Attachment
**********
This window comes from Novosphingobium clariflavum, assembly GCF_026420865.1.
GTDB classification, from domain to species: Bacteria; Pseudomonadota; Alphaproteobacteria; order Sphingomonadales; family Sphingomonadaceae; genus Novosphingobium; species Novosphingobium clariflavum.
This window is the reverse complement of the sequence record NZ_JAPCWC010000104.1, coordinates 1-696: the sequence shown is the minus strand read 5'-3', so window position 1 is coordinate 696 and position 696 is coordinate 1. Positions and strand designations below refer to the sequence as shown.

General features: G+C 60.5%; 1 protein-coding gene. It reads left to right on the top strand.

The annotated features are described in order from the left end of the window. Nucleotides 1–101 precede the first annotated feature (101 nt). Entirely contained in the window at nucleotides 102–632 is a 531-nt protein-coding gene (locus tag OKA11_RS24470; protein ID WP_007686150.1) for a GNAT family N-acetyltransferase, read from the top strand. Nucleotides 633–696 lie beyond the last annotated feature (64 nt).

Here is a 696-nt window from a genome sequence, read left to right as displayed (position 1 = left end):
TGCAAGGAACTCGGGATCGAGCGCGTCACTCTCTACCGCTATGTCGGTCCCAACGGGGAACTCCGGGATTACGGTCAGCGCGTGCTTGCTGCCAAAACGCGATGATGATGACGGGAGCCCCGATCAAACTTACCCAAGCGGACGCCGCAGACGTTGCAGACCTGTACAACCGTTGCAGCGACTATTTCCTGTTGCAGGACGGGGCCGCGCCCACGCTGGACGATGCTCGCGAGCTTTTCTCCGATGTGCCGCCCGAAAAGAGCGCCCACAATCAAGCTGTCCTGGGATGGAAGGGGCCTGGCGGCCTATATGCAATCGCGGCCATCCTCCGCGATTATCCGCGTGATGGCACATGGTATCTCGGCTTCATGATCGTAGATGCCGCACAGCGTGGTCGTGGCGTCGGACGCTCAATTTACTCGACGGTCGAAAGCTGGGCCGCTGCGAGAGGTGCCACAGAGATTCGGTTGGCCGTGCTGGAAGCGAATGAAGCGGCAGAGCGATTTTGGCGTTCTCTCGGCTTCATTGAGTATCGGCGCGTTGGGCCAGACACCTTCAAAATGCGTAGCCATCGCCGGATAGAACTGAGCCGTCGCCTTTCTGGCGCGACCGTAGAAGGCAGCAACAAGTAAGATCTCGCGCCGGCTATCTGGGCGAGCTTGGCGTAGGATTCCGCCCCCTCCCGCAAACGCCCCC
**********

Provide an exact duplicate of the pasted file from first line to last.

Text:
This window comes from Novosphingobium clariflavum, assembly GCF_026420865.1.
GTDB classification, from domain to species: Bacteria; Pseudomonadota; Alphaproteobacteria; order Sphingomonadales; family Sphingomonadaceae; genus Novosphingobium; species Novosphingobium clariflavum.
This window is the reverse complement of the sequence record NZ_JAPCWC010000104.1, coordinates 1-696: the sequence shown is the minus strand read 5'-3', so window position 1 is coordinate 696 and position 696 is coordinate 1. Positions and strand designations below refer to the sequence as shown.

General features: G+C 60.5%; 1 protein-coding gene. It reads left to right on the top strand.

The annotated features are described in order from the left end of the window. Nucleotides 1–101 precede the first annotated feature (101 nt). Entirely contained in the window at nucleotides 102–632 is a 531-nt protein-coding gene (locus tag OKA11_RS24470; protein ID WP_007686150.1) for a GNAT family N-acetyltransferase, read from the top strand. Nucleotides 633–696 lie beyond the last annotated feature (64 nt).

Here is a 696-nt window from a genome sequence, read left to right as displayed (position 1 = left end):
TGCAAGGAACTCGGGATCGAGCGCGTCACTCTCTACCGCTATGTCGGTCCCAACGGGGAACTCCGGGATTACGGTCAGCGCGTGCTTGCTGCCAAAACGCGATGATGATGACGGGAGCCCCGATCAAACTTACCCAAGCGGACGCCGCAGACGTTGCAGACCTGTACAACCGTTGCAGCGACTATTTCCTGTTGCAGGACGGGGCCGCGCCCACGCTGGACGATGCTCGCGAGCTTTTCTCCGATGTGCCGCCCGAAAAGAGCGCCCACAATCAAGCTGTCCTGGGATGGAAGGGGCCTGGCGGCCTATATGCAATCGCGGCCATCCTCCGCGATTATCCGCGTGATGGCACATGGTATCTCGGCTTCATGATCGTAGATGCCGCACAGCGTGGTCGTGGCGTCGGACGCTCAATTTACTCGACGGTCGAAAGCTGGGCCGCTGCGAGAGGTGCCACAGAGATTCGGTTGGCCGTGCTGGAAGCGAATGAAGCGGCAGAGCGATTTTGGCGTTCTCTCGGCTTCATTGAGTATCGGCGCGTTGGGCCAGACACCTTCAAAATGCGTAGCCATCGCCGGATAGAACTGAGCCGTCGCCTTTCTGGCGCGACCGTAGAAGGCAGCAACAAGTAAGATCTCGCGCCGGCTATCTGGGCGAGCTTGGCGTAGGATTCCGCCCCCTCCCGCAAACGCCCCC